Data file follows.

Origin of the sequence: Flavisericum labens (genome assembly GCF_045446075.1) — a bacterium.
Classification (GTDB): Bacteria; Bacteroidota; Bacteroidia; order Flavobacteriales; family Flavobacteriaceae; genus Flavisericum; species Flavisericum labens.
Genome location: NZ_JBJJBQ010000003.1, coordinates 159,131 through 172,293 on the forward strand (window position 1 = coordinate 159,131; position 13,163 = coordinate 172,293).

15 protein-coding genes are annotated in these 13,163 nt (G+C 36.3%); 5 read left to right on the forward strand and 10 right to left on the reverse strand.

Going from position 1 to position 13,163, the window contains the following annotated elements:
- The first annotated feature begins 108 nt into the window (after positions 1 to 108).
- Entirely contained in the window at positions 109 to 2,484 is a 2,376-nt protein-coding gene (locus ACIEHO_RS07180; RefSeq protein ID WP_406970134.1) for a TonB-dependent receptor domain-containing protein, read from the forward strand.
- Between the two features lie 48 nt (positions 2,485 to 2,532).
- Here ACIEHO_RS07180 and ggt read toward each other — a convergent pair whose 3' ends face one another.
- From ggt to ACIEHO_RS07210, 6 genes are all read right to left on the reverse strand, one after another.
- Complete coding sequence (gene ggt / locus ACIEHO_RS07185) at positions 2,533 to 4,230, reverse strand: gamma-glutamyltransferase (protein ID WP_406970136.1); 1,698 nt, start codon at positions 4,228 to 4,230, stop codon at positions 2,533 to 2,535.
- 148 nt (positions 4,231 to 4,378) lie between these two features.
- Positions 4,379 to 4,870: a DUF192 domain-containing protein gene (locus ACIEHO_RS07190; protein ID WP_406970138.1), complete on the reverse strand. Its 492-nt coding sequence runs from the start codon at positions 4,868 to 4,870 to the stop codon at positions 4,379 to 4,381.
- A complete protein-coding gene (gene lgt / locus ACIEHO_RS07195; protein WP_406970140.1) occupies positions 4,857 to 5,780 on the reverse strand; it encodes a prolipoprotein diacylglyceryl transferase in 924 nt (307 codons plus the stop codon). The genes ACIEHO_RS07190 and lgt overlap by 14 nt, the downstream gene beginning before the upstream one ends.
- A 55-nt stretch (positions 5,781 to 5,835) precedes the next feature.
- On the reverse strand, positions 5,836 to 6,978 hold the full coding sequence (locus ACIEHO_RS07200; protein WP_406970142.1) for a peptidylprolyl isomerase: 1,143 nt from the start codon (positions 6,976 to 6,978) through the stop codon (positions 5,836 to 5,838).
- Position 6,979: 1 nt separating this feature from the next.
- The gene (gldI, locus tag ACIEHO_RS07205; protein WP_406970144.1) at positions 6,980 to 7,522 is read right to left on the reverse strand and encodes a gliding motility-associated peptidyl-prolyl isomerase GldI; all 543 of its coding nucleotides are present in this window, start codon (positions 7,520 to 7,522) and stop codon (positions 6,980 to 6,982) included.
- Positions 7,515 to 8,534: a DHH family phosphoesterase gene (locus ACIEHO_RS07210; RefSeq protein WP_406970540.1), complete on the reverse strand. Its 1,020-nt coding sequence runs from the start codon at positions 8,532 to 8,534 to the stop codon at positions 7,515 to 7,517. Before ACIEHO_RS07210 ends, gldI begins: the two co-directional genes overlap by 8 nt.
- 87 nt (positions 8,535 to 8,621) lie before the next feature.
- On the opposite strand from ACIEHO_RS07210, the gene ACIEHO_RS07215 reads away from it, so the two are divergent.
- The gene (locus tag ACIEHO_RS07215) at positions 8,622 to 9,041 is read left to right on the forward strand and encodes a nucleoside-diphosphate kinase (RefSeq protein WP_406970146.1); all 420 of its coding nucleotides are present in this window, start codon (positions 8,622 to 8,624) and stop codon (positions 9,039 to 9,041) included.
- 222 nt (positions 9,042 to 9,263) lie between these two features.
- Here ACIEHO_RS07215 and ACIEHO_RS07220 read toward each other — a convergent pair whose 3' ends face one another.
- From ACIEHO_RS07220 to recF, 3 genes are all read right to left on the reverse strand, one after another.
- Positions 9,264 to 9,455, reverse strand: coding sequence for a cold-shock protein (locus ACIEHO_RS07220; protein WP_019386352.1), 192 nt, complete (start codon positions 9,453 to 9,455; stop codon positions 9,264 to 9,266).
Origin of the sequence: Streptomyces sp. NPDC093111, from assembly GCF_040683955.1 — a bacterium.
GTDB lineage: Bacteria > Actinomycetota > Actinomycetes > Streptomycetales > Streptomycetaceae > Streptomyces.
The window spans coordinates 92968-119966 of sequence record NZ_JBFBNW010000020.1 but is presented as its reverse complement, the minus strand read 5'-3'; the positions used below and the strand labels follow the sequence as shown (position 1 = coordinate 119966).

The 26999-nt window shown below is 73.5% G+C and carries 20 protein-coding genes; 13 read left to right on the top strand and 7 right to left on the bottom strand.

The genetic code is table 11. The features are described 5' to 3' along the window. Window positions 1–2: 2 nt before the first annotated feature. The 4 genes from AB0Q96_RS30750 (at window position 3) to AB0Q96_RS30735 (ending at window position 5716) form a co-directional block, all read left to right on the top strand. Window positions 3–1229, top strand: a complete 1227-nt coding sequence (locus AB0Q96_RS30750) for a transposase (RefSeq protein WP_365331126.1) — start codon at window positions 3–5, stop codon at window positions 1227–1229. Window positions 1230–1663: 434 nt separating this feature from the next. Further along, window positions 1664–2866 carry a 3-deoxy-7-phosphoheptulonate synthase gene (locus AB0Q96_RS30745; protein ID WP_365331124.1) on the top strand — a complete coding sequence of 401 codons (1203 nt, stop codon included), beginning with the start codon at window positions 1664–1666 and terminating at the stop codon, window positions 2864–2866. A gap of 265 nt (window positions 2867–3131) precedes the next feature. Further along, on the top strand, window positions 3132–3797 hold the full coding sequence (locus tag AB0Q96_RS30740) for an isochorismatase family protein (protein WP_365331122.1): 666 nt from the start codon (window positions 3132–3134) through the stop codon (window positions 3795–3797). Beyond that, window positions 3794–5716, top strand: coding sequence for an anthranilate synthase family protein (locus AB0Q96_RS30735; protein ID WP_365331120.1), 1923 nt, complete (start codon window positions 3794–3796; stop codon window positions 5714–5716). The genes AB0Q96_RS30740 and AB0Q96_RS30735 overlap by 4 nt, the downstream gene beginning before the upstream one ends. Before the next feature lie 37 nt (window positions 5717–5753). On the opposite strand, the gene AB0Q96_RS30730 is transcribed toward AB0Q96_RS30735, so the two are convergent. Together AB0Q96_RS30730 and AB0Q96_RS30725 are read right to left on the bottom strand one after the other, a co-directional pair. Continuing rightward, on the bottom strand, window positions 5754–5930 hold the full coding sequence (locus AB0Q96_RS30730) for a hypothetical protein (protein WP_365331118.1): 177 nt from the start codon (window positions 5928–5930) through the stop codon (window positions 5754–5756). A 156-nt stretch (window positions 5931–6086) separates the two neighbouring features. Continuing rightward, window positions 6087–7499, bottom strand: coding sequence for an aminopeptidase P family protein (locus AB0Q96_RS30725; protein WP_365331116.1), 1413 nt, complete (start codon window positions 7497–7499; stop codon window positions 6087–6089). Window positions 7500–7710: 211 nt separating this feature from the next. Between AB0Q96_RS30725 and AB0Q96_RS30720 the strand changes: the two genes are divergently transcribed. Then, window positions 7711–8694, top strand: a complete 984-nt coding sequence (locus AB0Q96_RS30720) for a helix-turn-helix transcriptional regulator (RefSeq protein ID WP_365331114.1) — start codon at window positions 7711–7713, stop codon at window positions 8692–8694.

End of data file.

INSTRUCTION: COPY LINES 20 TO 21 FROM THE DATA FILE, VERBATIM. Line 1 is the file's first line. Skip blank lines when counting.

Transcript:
- 87 nt (positions 8,535 to 8,621) lie before the next feature.
- On the opposite strand from ACIEHO_RS07210, the gene ACIEHO_RS07215 reads away from it, so the two are divergent.